nor any scorching heat;
for the Lamb at the center of the throne will be their shepherd,
and he will guide them to springs of the water of life,
and God will wipe away every tear from their eyes.’
This is the effect that worship has on their lives. They want for nothing. They fear nothing. We’re used to thinking of passages like this one as descriptive of the afterlife, but I see no reason why we cannot experience at least a taste of that heaven in this life.
This morning’s Old Testament reading from the book of Daniel tells the famous story of Shadrach, Meshach, and Abednego, three young men who refused to bow down to the idols of the society they lived in and were made to pass through the fire by the powers that be. It was their worship of God that put them at odds with the values of the dominant culture around them. They saw their lives as part of a bigger picture than the one made up of the demands and concerns of the Babylonian Empire. So, when the reigning powers of that empire demanded their allegiance, they said no. The full weight of imperial sanction was brought to bear against them, but still they refused.
When they were finally cast into the fire, the reality of their faith was vindicated as it became plain to see that these three young men were not alone in their struggle. Someone was walking through the fire with them, some mysterious person who had “the appearance of a god”, according to those who saw.
As it was with them, so it is with us. As we pass through the fires and ordeals of this life, worshiping as we go, we discover that we are not alone. Our God walks with us in the fire. As it says in the book of Revelation, God shelters us and shepherds us, guiding us toward “springs of the water of life” where “God will wipe away every tear from [our] eyes.”
The purpose of worship is to open our hearts and minds to this grand reality in which we live, move, and have our being. In worship, we lift our vision higher than our visibility. We look at our circumstances through the eyes of faith. We gather the fragments of our myriad little stories and lives into one Great Story told in prayer, creed, scripture, sacrament, and song.
This is why worship has the power to get us through times of crisis like the ones we lived through this week. Through it, we come to realize (or are reminded yet again) that the deepest part of ourselves is connected to the deepest part of the universe. “Deep calls out to deep,” as it says in the psalm.
We reach out to feel the bond of this deep connection in moments of crisis. What we need to do is nurture that same sense of connectedness in our regular, everyday living. That way, when crises happen, large or small, we have a well of spiritual resources from which we can draw the water of life.
Those who learn how to live from this deep center are often the very same ones who are ready, willing, and able to share their abundance of spiritual strength and compassion with others. They are the ones who can walk through the fire, trusting that God walks with them.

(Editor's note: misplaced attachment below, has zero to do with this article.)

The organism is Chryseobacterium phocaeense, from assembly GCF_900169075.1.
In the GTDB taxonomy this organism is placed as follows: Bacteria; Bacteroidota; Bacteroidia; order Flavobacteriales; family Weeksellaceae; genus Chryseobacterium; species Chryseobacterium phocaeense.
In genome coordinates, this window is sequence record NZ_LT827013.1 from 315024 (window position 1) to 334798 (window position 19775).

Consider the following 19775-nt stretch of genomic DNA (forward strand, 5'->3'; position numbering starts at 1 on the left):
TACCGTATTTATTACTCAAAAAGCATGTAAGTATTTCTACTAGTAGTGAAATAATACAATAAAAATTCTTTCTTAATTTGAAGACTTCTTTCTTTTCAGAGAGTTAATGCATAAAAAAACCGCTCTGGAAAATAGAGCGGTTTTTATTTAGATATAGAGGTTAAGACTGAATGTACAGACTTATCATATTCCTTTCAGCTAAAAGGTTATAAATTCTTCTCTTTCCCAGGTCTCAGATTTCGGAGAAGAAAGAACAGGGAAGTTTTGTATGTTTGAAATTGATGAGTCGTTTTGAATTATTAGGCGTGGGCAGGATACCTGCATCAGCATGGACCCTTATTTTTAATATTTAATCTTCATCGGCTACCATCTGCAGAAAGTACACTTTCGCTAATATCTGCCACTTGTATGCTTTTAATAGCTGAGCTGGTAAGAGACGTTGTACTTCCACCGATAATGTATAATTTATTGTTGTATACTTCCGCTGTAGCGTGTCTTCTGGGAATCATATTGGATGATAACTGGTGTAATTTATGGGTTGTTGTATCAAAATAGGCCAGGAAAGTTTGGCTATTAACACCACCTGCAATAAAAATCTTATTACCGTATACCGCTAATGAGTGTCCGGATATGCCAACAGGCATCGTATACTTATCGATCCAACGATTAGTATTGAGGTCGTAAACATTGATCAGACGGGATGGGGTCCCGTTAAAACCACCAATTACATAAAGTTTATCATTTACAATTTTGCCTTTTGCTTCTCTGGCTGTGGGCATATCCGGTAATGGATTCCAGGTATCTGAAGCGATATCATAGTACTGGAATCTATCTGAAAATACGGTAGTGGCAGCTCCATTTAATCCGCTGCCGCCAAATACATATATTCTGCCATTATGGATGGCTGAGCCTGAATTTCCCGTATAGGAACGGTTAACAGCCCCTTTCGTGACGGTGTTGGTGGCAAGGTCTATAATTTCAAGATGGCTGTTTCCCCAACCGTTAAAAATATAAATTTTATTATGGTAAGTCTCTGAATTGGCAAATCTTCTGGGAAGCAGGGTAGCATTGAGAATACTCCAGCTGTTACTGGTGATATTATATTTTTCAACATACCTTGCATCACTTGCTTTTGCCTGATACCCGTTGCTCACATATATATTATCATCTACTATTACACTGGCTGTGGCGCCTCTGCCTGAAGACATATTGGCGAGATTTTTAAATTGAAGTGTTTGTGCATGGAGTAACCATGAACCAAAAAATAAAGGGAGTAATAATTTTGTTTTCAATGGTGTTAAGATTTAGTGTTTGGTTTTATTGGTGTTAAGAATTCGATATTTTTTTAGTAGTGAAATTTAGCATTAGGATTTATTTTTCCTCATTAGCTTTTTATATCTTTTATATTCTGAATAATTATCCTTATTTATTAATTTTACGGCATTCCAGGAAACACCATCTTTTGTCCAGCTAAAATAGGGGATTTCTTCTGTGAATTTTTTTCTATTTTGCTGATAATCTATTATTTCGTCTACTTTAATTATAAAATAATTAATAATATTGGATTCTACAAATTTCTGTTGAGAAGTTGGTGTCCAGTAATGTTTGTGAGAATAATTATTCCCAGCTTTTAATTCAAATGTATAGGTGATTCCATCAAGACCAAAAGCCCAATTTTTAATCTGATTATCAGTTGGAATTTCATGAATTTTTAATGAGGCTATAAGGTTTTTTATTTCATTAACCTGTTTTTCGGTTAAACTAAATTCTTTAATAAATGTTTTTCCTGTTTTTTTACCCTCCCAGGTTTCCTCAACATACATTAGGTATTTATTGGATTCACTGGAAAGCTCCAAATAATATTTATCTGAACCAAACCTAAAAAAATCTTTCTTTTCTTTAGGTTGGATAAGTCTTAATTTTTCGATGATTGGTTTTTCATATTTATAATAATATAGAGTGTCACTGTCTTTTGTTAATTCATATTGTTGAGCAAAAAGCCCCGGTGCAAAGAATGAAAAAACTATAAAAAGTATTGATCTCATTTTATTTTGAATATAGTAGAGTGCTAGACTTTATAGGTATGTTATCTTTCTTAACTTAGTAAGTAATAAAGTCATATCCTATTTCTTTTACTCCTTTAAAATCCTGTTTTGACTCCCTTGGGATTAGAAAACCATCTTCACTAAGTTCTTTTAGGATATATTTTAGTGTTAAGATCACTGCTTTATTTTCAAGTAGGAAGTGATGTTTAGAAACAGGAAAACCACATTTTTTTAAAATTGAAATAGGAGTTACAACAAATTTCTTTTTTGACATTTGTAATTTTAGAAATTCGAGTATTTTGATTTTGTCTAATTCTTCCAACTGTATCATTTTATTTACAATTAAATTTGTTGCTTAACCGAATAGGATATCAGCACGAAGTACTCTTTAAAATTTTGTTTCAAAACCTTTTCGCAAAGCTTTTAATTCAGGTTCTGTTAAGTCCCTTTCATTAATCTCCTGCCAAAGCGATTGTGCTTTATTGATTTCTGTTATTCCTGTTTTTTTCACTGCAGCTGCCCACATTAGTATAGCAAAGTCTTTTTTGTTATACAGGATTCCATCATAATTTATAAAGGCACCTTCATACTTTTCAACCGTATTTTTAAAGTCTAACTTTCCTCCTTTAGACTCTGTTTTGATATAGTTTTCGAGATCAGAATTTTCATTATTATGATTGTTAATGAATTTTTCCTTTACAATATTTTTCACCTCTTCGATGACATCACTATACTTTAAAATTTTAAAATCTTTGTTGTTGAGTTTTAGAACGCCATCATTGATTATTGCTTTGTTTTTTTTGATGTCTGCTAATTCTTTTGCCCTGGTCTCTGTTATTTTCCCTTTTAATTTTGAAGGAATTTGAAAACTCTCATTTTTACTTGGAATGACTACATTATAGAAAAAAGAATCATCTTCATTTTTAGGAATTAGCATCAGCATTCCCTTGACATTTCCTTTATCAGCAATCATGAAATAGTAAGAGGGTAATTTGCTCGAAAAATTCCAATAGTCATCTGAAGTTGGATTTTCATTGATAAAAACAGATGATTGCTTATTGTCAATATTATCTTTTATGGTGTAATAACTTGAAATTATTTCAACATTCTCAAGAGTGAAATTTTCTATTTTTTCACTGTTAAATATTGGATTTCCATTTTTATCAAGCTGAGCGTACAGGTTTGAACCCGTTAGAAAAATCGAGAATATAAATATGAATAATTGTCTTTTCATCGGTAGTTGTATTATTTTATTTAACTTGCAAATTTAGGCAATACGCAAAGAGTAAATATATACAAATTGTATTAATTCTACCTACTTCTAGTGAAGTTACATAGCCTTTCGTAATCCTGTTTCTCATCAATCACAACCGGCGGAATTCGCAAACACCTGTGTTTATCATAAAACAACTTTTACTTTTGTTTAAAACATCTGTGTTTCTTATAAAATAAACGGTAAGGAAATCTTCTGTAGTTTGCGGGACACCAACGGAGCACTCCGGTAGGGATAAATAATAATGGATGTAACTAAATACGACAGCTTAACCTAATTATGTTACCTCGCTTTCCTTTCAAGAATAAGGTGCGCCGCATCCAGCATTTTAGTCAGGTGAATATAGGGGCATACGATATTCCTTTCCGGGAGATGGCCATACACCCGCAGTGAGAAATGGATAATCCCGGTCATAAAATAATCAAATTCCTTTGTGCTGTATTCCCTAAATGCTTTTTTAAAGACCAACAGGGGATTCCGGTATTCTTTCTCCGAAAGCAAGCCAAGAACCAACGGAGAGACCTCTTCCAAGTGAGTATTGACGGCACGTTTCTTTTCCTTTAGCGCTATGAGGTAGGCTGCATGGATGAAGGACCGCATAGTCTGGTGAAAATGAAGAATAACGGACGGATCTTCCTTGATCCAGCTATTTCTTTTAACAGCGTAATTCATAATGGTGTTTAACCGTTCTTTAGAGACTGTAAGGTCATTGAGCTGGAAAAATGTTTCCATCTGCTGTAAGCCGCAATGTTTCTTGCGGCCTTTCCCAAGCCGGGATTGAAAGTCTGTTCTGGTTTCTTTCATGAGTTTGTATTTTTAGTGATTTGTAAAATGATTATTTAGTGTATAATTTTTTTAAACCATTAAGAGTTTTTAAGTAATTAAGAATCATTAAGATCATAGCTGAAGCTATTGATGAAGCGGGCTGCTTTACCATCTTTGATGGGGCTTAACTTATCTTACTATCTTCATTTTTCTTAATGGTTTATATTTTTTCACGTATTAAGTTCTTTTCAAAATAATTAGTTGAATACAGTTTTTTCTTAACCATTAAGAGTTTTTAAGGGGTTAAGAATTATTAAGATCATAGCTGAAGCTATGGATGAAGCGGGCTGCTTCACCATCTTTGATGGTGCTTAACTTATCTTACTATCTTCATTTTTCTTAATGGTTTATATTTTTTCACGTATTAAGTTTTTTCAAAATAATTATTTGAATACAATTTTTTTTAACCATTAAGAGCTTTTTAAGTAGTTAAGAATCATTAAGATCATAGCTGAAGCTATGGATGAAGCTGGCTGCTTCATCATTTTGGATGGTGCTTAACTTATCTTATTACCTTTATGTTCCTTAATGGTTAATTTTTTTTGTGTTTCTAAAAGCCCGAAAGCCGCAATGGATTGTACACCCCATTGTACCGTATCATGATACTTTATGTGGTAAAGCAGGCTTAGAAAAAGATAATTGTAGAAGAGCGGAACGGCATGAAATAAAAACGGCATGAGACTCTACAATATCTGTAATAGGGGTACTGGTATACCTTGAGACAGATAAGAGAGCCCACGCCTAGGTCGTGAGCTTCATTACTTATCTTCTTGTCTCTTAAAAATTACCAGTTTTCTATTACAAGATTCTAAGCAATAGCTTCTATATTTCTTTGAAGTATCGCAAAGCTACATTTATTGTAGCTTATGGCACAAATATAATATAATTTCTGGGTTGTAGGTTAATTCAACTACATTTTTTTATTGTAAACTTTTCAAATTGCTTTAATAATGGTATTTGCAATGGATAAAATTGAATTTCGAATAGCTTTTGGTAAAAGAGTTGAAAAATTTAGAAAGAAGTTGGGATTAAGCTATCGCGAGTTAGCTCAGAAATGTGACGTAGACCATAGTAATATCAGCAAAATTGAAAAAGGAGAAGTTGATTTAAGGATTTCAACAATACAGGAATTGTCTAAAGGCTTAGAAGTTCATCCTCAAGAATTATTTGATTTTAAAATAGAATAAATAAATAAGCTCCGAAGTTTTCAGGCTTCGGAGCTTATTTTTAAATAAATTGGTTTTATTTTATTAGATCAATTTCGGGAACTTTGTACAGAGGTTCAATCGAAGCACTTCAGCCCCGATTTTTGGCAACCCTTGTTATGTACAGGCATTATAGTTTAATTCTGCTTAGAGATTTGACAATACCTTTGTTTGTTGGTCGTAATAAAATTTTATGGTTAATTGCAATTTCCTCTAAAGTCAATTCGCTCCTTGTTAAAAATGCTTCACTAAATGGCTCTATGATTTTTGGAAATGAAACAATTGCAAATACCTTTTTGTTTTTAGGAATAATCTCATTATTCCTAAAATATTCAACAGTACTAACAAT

That’s what the worship-life of the church is here for: to nurture that strength in believers. We do it together in our weekly services of public worship, but I hope we also do it individually during the other six days of the week. This is why it’s so important to have a regular, daily practice of devotional prayer and Bible reading at home. These spiritual disciplines, far from being rote religious exercises, are as essential to the health of our souls as food and water are essential to the health of our bodies.
We need to maintain that sense of deep connection, not just during moments of crisis, not just on holidays, not just weekly, but daily.
That sense of community bonding we saw in Boston this week is available to all of us, all the time. The purpose of the church’s worshiping life is to maintain that sense of connection in the normal, boring seasons of life so that we can be ready to spring into action as heroes and leaders when these moments of crisis arise. We can face the flames unafraid because we know that our God walks through them with us.
This week, I believe we saw God walking with us through the flames. The stories of heroism, goodwill, and sacrifice cannot undo our grief and anger, but they can exist alongside it, reminding us that evil, chaos, and darkness are not, in fact, the only forces at work in this world. Furthermore, they will not have the last word. So long as there is still one good person in this world who’s willing to run toward explosions for the sake of other, wounded human beings, we know that “the light [still] shines in the darkness and the darkness has not overcome it.”
The worshiping life of the church reminds us of this truth and seeks to grow in us that same kind of strength and compassion, in hopes that we too might become beacons of hope and justice in this world, people strengthened by faith to stand up for love and walk through the fire, trusting that God walks with us.